Mucus Colour Meaning: Decode Your Tot’s Snot!
Boogies, snots, mucus—no matter what you call the gooey (or crusty) bits that seem to fill your tot’s nose every cold and flu season, it all serves the same purpose: To keep icky germs, allergens, and dust out of your child’s nose! But that does not mean all mucus is the same. Learn why it is important to tune into your child’s different snot colours—and what they mean.
What is mucus made of?
All nasal mucus, no matter the colour, is mostly water, with a mix of salt, and antiviral and antibacterial proteins. Boogers are made up almost entirely of dried mucus.
Why do we have boogers?
It is helpful to think of mucus as the body’s flypaper! I know that image is kind of gross, but mucus is actually there to catch dust, allergens, and germs that may be “buzzing” around, trying to get into your little one’s system….and make them sick. That is not all nasal mucus does! Boogers and snot contain antiviral and antibacterial proteins designed to fight germs—and it keeps little noses moist, which makes the nose less likely to get cracked, irritated, and susceptible to infection. The drier the nasal lining, the more prone to infection your bub’s nose becomes.
What does clear mucus mean?
Whether you are a kid or a grownup, your body churns out clear mucus around the clock to keep nasal tissues moist and to filter out dust, pollen, and other allergens. But since boogies can not keep every little thing out, clear mucus can also appear when you have a cold or allergies. When cold germs or other viruses first invade the nose, the body naturally makes clear mucus to try to wash them away in a “little tide” of body fluid. At the same time, your little one’s mucus may be clear simply because it is very cold outside! Cold, dry air can irritate the nasal lining, causing the glands inside the nose to produce excess mucus to keep tiny noses moisturized.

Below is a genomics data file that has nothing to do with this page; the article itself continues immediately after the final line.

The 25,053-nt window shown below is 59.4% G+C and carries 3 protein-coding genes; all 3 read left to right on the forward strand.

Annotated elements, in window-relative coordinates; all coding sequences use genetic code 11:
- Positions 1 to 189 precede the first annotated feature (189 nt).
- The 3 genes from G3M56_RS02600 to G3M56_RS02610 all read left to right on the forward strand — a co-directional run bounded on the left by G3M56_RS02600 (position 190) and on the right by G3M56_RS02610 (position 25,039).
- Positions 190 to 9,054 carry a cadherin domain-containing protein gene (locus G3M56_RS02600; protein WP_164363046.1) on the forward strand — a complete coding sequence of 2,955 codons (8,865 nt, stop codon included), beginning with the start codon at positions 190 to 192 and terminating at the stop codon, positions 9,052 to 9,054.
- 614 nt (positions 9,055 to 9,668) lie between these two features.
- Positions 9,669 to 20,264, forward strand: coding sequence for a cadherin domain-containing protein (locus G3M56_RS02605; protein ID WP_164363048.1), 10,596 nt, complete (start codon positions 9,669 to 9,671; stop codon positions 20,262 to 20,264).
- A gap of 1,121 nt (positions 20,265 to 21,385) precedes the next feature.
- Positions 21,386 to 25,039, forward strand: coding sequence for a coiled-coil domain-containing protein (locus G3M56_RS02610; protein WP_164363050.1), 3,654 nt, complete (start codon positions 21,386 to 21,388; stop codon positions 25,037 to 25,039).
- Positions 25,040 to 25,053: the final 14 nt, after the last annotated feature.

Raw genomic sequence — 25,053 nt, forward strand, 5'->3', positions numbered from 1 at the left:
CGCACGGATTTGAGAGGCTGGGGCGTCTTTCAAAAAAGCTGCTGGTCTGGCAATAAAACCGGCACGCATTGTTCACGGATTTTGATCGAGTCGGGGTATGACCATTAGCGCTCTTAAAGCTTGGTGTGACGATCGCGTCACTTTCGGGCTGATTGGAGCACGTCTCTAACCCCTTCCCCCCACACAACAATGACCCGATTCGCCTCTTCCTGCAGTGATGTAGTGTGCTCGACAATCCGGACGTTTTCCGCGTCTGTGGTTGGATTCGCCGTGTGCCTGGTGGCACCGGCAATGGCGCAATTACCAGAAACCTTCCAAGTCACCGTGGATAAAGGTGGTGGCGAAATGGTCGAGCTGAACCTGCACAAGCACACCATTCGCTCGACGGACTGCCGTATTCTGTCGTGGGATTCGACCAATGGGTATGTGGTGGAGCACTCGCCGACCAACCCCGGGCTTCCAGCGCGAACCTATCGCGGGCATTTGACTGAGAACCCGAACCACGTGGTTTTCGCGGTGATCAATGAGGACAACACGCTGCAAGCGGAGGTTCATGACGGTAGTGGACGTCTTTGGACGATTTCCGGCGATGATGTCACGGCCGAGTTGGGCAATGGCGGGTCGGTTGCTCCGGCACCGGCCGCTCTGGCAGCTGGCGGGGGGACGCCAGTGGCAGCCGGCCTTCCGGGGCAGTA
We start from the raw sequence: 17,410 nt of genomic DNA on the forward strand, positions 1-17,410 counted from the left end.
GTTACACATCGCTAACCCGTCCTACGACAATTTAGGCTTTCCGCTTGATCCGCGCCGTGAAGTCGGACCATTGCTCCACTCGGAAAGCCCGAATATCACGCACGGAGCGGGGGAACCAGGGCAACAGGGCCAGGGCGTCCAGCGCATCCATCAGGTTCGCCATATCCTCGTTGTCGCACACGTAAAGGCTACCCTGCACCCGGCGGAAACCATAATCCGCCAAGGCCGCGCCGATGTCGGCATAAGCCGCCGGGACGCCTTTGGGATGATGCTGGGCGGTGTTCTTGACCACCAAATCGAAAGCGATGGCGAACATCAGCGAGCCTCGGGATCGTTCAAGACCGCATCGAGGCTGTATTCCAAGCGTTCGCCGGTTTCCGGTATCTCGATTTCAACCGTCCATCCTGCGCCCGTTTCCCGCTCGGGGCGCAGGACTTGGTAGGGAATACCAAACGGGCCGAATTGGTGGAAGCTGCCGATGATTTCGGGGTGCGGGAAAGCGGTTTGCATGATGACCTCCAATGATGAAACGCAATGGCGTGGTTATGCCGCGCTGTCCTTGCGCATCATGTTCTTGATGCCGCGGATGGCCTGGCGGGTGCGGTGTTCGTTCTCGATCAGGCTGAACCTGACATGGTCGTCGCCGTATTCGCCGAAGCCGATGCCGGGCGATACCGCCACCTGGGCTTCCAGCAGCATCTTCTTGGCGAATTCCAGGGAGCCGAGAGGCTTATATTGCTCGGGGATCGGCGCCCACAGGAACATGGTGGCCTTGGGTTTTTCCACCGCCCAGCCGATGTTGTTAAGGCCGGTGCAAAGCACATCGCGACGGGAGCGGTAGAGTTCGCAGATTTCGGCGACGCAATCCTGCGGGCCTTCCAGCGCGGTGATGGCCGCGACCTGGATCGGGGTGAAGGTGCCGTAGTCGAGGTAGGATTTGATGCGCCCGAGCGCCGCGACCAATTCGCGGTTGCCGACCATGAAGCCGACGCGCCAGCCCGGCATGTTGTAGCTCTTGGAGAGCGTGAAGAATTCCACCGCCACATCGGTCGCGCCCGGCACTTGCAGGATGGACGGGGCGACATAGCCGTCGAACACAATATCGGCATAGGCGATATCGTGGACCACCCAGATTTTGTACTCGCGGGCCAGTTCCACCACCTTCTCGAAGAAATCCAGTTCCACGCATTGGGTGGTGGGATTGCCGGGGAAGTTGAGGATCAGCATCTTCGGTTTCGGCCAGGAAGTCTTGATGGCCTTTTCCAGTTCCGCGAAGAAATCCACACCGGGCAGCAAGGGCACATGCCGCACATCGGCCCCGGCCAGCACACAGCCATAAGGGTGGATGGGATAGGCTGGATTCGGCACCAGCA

What does white or yellow mucus mean?
When your child is battling a cold, the mucus in their wee noses may become white, cloudy, or yellowish. That is because after a few days of fighting the infection, the body’s immune cells fight back with proteins that can get stuck in the mucus (aka dead white blood cells) and change its colour, giving it a cloudy or yellowish appearance. The change in colour simply means the mucus is doing its job and clearing the ickies out of the body.
What does green mucus mean?
Many parents wonder, Does green snot mean an infection? And the answer is…sometimes! While a lot of folks believe that green mucus means your child has a bacterial infection, that is not always the case. Instead, snots, boogers, and mucus can turn greenish early in a viral infection (a cold) when there is a lot of dead germs, white blood cells, and other debris present, which is totally normal. But if your tot had a bacterial infection (requiring antibiotics), there is a good chance that green mucus would come from just one nostril—or they would have other symptoms, too, such as headache and congestion.
What does pink or red mucus mean?
At times, your child’s mucus will feature tiny streaks of pink or red, which tends to mean there is a bit of blood in the nose. Typically, children have pink or red-tinged mucus when nasal tissue is irritated due to, say, a dry air, lots of nose-blowing…or an honest-to-goodness nosebleed. But a few specks of blood—or pinkish boogies—are usually nothing to worry about.
What does brown or black mucus mean?
While it may be pretty disturbing to spy brown or black-ish boogers in your little one’s nose, it often just means they inhaled something of the same colour, like dirt or dust. Brownish mucus can also indicate dried blood. In rare cases, however, black boogies can mean a serious fungal infection, most often in folks with diabetes or a weakened immune system. If you see black mucus, it is a good idea to reach out to your healthcare provider.